Wong-Kalu said that while Hawaiian culture is way ahead of the rest of the country when it comes to accepting LGBTQ people, it still has a long way to go.
“Beginning with the Hawaiian Renaissance of the 1970s, there was a tremendous effort and great success in reclaiming many aspects of our culture and traditions – our language, the hula, songs and songs, navigation and travel and so much more,” she said. , adding that the LGBTQ people involved are often not credited for their work.
For example, she said, the plaque that accompanies the Kapaemahu monument “does not even mention the word māhū or acknowledge that these traits of gender duality were intrinsic to the talents and skills of healers.”
Wong-Kalu said she hopes Hawaii’s history and contemporary commitment to reclaiming it will offer hope to the LGBTQ community in these turbulent times. In March, state lawmakers across the country proposed a record 238 bills in 2022 that would limit LGBTQ rights, and nearly 670 of those bills have been introduced since 2018. according to an analysis of NBC News data from the American Civil Liberties Union and the LGBTQ advocacy group Freedom for All Americans.
Turning the documentary into a children’s book
When Gale stumbled upon the documentary in 2016, she knew she had to make a children’s book out of it.
“Ho’onani just knocked me off balance because of her inner strength that I really saw coming out, and she’s such a strong young person, and she was so unusual for that,” Gale said. “Her parents were so supportive of her, and her teacher and her peers, and it was just amazing. … With the support of her family, she could be whoever she wanted to be.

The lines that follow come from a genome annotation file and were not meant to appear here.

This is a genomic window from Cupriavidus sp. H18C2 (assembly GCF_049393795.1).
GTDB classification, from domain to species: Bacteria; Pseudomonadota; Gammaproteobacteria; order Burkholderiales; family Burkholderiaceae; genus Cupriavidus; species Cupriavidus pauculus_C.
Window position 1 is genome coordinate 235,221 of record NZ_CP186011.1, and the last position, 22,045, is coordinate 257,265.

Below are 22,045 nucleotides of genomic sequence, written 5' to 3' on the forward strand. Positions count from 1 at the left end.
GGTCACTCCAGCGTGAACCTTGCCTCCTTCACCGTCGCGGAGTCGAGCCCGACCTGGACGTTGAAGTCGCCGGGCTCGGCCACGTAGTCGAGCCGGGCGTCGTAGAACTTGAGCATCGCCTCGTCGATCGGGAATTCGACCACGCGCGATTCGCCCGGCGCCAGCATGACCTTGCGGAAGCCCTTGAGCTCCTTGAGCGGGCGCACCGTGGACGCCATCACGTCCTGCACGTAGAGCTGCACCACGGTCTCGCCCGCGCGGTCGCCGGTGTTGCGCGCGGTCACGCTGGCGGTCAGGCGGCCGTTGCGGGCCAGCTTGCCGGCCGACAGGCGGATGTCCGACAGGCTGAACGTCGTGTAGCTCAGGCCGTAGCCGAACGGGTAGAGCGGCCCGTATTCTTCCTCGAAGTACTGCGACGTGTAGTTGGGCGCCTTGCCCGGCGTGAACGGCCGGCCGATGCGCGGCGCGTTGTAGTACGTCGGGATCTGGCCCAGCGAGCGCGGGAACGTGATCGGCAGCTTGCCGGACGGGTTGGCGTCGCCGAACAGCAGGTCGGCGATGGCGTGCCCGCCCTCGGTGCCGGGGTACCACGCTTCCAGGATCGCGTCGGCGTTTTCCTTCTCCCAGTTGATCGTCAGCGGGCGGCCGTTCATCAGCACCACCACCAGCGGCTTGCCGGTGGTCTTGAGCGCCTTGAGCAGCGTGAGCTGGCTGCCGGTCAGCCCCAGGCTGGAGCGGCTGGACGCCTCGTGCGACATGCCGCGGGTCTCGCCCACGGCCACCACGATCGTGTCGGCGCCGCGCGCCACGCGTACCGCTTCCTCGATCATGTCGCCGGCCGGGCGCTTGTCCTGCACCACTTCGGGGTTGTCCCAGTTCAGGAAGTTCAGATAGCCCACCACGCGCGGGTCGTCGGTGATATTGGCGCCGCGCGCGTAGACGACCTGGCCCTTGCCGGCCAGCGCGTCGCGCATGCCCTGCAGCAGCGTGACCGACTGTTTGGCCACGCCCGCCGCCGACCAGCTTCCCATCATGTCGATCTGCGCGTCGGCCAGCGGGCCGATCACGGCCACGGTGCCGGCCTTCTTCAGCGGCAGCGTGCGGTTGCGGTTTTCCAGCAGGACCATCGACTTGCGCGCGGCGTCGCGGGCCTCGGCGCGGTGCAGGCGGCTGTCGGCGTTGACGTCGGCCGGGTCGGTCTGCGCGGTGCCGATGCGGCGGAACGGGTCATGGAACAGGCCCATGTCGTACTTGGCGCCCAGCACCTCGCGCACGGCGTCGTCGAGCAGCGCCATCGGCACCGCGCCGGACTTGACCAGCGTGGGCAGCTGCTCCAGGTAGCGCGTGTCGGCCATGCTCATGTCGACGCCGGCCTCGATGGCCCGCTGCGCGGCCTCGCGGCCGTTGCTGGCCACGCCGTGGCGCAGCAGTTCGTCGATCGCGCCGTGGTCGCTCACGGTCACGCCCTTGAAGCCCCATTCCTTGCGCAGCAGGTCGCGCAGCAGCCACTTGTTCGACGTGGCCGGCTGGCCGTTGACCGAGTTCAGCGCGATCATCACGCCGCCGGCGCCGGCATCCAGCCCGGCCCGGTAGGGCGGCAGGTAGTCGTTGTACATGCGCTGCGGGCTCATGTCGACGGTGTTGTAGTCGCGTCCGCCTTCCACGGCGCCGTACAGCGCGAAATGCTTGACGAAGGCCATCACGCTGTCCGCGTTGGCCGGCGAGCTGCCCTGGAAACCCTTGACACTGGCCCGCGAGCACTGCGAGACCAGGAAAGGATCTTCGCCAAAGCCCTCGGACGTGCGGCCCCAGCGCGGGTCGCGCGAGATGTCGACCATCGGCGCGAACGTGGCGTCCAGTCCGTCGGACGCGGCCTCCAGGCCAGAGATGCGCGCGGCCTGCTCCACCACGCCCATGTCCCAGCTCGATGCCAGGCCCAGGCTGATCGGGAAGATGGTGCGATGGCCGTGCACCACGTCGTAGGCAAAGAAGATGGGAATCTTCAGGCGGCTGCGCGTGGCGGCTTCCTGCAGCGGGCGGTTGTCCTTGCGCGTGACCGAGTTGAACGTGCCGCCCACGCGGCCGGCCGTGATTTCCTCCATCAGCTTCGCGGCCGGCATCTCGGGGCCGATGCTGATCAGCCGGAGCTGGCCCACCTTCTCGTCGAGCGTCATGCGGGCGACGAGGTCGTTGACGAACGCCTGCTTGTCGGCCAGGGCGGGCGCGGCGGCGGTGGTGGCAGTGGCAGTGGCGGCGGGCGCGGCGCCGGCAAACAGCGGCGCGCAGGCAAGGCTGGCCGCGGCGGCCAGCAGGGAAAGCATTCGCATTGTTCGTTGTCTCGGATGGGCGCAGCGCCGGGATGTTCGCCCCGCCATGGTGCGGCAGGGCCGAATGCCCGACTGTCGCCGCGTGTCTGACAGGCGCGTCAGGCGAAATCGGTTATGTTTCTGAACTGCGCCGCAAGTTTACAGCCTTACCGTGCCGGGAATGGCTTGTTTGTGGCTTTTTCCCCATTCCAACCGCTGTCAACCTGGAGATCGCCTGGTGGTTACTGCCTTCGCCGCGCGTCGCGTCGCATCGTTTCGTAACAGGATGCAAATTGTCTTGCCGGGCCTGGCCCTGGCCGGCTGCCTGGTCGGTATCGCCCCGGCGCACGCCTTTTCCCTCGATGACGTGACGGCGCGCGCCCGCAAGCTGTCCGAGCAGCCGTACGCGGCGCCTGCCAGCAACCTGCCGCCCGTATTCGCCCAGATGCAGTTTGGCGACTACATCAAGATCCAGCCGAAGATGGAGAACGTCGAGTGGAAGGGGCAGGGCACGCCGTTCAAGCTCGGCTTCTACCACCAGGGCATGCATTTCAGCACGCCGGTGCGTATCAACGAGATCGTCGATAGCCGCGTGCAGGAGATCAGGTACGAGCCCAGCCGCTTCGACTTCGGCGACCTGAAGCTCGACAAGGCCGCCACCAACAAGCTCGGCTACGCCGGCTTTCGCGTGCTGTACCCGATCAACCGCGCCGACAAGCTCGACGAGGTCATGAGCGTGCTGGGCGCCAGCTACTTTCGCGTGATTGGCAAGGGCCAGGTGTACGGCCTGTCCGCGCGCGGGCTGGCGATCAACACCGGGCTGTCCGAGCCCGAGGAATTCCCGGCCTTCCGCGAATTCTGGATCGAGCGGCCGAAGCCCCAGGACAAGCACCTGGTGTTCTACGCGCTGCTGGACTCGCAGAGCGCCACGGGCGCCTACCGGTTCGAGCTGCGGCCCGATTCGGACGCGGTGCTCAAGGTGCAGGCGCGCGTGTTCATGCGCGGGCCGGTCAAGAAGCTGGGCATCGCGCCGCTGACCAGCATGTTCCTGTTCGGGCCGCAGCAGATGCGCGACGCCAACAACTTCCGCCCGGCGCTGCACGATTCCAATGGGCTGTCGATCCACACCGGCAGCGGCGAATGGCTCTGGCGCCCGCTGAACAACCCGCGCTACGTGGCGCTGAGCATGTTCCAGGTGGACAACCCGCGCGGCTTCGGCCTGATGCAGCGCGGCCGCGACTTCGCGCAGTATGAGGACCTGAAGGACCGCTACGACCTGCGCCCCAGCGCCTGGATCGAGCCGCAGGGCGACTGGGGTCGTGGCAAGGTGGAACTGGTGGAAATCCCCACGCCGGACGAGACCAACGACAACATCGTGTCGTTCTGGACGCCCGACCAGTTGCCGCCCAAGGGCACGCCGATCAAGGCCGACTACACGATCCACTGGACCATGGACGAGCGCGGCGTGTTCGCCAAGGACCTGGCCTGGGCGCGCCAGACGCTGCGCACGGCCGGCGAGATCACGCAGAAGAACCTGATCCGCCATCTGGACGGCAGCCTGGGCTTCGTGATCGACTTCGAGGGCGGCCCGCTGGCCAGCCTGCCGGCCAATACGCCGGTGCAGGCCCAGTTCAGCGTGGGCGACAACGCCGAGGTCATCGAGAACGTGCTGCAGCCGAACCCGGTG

Gale said that while she was unfamiliar with Hawaiian history and the Māhū community in particular, she relied on her Maori heritage since the two cultures share Polynesian roots.
“Ho’onani is who she is thanks to her family, friends and teachers, while Hawaii’s culture and history are also a part of her,” she said. “This is true for everyone and helps us all recognize parts of ourselves in a complex story.”
Gale said she researched as much as she could to respectfully set the right tone. “I preferred the gender aspect to be subtle but strong, just like I imagined the Mahu once were in their communities,” she said.
Another big challenge was “distilling the first 40 words of the story until they showed Ho’onani as a person and his biggest obstacle,” Gale said.
Wong-Kalu and Gale said the main point of our existence is to experience life and joy while learning along the way with others.
“I saw it in Ho’onani: what brings him happiness is playing the ukulele,” Gale said. “And even though it’s considered a gendered activity – men only play the ukulele – it brings her joy. So she does it.
Gale said her book’s message can be as simple as this: do whatever creates joy.
“Step back and (see) the joy of being together,” she said.